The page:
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The Ways of Reflection: Heidegger, Science, Reflection, and Critical Interdisciplinarity

The Ways of Reflection: Heidegger, Science, Reflection, and Critical Interdisciplinarity

Date: May 2013
Creator: Toole, Toby Houston
Description: This thesis argues that there is a philosophical attempt directed at combating the fragmentation of the sciences that starts with Heidegger and continues today through Trish Glazebrook's interpretations of the former's concept of "reflection," and Carl Mitcham and Robert Frodeman's concept of "critical interdisciplinarity" (CID). This is important as the sciences are both more implicated in our lives and more fragmented than ever. While scientific knowledge is pursued for its own sake, the pertinent facts, meaning, and application of the science is ignored. By linking Heidegger's views on the fragmentation of the sciences to Glazebrook's interpretations of reflection and Mitcham and Frodeman's CID, I show that CID is a concrete realization of Heidegger's reflection.
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Ecological Forms of Life: Wittgenstein and Ecolinguistics

Ecological Forms of Life: Wittgenstein and Ecolinguistics

Date: December 2012
Creator: Sarratt, Nicholas M.
Description: The present philosophical literature on philosopher Ludwig Wittgenstein tends to either stagnate by focusing upon issues particular to Wittgenstein's philosophy or expand the boundaries of Wittgenstein's thought to shed light onto other areas of study. One area that has largely been ignored is the realm of environmental philosophy. I prepare the way for a solution to this by first arguing that Wittgenstein's later philosophy of language shows 'proto-ecolinguistic' concerns, sharing much in common with the ecolinguistic thought of both Peter Mühlhäusler and Luisa Maffi. This reading, as well as the work of Mühlhäusler and Maffi, is a starting point for an opposition to a common trend in much of contemporary linguistics of adhering to a linguistic paradigm of universalizing linguistic atomism that gives an impoverished account of language. This impoverished account is argued to have potential environmental and ecological consequences which the universalizing atomistic paradigm is ill-equipped to address.
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Environmental Philosophy and the Ethics of Terraforming Mars: Adding the Voices of Environmental Justice and Ecofeminism to the Ongoing Debate

Environmental Philosophy and the Ethics of Terraforming Mars: Adding the Voices of Environmental Justice and Ecofeminism to the Ongoing Debate

Date: August 2013
Creator: French, Robert Heath
Description: Questions concerning the ethics of terraforming Mars have received some attention from both philosophers and scientists during recent decades. A variety of theoretical approaches have been supplied by a number of authors, however research pursuant to this thesis has indicated at least two major blindspots in the published literature on the topic. First, a broad category of human considerations involving risks, dangers, and social, political, and economic inequalities that would likely be associated with efforts to terraform Mars have been woefully overlooked in the published literature to date. I attempt to rectify that oversight by employing the interpretive lens of environmental justice to address questions of environmental colonialism, equality in terms of political participation and inclusion in decision making structures, risks associated with technological progressivism, and responses to anthropogenic climate change. Only by including the historically marginalized and politically disenfranchised "voices," of both humans and nonhumans, can any future plan to terraform Mars be deemed ethical, moral or just according to the framework provided by environmental justice. Furthermore, broader political inclusion of this sort conforms to what ecofeminist author Val Plumwood calls the "intentional recognition stance" and provides an avenue through which globally societies can include nonanthropocentric considerations in decision ...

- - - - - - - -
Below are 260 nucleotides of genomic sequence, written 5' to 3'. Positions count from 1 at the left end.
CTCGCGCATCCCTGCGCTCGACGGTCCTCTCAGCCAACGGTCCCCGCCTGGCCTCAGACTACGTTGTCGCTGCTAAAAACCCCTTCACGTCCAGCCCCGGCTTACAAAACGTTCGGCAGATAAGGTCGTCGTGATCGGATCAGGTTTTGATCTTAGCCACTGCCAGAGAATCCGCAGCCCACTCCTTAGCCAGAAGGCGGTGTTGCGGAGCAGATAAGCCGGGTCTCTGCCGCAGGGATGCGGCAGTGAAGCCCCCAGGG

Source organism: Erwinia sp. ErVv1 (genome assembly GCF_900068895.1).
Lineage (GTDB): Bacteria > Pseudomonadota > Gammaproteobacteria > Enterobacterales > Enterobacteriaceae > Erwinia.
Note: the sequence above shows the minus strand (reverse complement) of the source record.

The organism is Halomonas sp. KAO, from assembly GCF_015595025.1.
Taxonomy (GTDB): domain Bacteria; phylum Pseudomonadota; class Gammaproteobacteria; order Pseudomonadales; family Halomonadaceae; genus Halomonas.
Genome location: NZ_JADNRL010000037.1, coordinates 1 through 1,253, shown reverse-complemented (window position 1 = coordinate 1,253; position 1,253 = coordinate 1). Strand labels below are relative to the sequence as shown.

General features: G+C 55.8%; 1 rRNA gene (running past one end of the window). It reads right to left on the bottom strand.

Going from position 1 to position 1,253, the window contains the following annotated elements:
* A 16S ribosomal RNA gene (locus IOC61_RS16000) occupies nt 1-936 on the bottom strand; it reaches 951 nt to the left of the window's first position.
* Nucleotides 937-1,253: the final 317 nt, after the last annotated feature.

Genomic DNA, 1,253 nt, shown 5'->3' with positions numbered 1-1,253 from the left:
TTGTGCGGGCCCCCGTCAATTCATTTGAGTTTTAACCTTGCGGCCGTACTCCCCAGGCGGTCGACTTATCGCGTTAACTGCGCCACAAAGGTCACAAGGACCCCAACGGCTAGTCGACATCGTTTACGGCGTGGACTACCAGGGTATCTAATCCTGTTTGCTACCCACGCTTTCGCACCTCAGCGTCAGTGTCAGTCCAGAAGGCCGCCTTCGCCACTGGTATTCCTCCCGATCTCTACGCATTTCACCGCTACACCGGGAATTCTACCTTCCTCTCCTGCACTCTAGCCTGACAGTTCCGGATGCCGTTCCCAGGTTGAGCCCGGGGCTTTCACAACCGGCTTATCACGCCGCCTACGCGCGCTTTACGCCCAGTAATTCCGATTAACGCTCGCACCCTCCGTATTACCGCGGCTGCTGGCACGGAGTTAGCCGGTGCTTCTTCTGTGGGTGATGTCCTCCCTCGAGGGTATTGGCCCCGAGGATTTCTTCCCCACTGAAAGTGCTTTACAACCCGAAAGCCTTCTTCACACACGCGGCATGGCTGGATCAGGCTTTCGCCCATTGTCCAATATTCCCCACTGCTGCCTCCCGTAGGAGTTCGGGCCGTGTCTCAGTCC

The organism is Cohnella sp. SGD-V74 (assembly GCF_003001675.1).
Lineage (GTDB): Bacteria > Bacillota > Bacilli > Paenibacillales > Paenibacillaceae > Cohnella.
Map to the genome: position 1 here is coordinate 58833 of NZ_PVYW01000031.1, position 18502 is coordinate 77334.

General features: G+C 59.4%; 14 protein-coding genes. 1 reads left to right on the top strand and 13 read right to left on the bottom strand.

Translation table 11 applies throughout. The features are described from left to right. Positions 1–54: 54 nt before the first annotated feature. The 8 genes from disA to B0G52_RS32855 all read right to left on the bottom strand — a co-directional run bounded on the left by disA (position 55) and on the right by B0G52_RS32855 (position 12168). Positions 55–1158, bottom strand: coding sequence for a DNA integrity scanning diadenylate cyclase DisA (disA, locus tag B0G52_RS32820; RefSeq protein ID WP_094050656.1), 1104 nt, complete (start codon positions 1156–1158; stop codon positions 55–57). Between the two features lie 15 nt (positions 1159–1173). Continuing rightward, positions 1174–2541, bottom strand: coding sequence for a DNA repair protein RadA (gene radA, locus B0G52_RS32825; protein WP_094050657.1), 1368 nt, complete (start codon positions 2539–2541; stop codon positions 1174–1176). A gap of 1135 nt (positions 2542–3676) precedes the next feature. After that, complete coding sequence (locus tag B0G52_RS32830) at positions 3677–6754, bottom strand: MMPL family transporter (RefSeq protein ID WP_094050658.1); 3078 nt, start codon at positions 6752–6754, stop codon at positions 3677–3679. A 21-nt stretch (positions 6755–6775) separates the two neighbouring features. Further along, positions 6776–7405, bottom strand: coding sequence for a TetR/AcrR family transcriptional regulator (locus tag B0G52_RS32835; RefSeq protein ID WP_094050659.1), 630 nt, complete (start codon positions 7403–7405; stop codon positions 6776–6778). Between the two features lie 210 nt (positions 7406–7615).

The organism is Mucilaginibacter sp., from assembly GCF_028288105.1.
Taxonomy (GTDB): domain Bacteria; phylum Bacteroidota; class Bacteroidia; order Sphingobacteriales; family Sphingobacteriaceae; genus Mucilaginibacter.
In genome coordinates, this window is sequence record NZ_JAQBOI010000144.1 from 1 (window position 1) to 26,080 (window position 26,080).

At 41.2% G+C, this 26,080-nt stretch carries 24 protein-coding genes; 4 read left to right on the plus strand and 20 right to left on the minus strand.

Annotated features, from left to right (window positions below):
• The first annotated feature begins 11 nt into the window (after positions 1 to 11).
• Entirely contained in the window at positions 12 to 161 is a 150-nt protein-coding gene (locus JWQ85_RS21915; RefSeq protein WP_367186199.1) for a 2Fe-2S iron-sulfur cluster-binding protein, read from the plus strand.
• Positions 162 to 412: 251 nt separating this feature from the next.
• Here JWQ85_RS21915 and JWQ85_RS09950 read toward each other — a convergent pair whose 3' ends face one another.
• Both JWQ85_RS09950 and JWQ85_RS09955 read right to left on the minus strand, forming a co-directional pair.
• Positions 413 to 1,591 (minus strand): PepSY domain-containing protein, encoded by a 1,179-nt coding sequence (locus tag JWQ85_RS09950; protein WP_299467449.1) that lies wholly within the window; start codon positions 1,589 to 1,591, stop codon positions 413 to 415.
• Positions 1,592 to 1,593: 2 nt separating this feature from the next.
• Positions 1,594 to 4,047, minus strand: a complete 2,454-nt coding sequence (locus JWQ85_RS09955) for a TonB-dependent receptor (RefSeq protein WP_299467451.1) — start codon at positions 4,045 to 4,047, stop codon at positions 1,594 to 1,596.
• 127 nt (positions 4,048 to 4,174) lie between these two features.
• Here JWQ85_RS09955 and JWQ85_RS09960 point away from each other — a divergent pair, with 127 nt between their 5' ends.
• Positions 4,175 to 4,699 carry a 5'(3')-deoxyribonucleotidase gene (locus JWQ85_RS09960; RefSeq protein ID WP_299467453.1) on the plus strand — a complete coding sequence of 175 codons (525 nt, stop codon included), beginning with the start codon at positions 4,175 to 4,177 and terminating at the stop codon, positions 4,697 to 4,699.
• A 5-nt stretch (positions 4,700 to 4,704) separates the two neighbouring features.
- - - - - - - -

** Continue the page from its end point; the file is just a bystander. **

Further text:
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Expendable Creation: Classical Pentecostalism and Environmental Disregard

Expendable Creation: Classical Pentecostalism and Environmental Disregard

Date: December 1997
Creator: Goins, Jeffrey P. (Jeffrey Paul)
Description: Whereas the ecological crisis has elicited a response from many quarters of American Christianity, classical (or denominational) Pentecostals have expressed almost no concern about environmental problems. The reasons for their disregard of the environment lie in the Pentecostal worldview which finds expression in their: (1) tradition; (2) view of human and natural history; (3) common theological beliefs; and (4) scriptural interpretation. All these aspects of Pentecostalism emphasize and value the supernatural--conversely viewing nature as subordinate, dependent and temporary. Therefore, the ecocrisis is not problematic because, for Pentecostals, the natural environment is: of only relative value; must serve the divine plan; and will soon be destroyed and replaced. Furthermore, Pentecostals are likely to continue their environmental disregard, since the supernaturalism which spawns it is key to Pentecostal identity.